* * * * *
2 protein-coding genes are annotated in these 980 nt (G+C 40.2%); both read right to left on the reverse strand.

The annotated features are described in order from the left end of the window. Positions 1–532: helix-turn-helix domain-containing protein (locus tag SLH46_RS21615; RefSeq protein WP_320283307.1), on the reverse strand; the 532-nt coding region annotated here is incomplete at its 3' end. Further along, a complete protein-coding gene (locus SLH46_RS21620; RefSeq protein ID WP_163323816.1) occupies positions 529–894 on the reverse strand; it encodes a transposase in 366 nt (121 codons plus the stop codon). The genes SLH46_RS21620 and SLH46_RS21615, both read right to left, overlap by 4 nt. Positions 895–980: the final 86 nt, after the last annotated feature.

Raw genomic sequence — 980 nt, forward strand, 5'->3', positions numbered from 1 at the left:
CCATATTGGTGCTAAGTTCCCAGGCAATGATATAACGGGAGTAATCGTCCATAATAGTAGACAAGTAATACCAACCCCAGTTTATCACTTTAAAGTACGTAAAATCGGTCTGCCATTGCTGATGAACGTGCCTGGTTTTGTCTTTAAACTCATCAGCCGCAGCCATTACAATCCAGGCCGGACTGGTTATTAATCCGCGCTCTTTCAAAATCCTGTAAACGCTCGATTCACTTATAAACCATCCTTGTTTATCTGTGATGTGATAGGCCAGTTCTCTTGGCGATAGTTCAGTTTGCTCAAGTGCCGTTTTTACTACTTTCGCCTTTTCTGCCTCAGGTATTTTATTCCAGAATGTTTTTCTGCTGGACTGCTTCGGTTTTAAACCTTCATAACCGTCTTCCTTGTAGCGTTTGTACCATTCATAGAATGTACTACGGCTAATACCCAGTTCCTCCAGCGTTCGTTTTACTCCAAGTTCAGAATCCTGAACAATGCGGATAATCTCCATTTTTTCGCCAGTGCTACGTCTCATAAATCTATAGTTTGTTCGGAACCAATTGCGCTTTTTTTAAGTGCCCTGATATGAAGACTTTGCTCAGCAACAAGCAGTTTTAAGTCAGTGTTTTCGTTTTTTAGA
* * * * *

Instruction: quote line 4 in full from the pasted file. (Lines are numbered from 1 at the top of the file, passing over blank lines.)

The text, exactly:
CCATATTGGTGCTAAGTTCCCAGGCAATGATATAACGGGAGTAATCGTCCATAATAGTAGACAAGTAATACCAACCCCAGTTTATCACTTTAAAGTACGTAAAATCGGTCTGCCATTGCTGATGAACGTGCCTGGTTTTGTCTTTAAACTCATCAGCCGCAGCCATTACAATCCAGGCCGGACTGGTTATTAATCCGCGCTCTTTCAAAATCCTGTAAACGCTCGATTCACTTATAAACCATCCTTGTTTATCTGTGATGTGATAGGCCAGTTCTCTTGGCGATAGTTCAGTTTGCTCAAGTGCCGTTTTTACTACTTTCGCCTTTTCTGCCTCAGGTATTTTATTCCAGAATGTTTTTCTGCTGGACTGCTTCGGTTTTAAACCTTCATAACCGTCTTCCTTGTAGCGTTTGTACCATTCATAGAATGTACTACGGCTAATACCCAGTTCCTCCAGCGTTCGTTTTACTCCAAGTTCAGAATCCTGAACAATGCGGATAATCTCCATTTTTTCGCCAGTGCTACGTCTCATAAATCTATAGTTTGTTCGGAACCAATTGCGCTTTTTTTAAGTGCCCTGATATGAAGACTTTGCTCAGCAACAAGCAGTTTTAAGTCAGTGTTTTCGTTTTTTAGA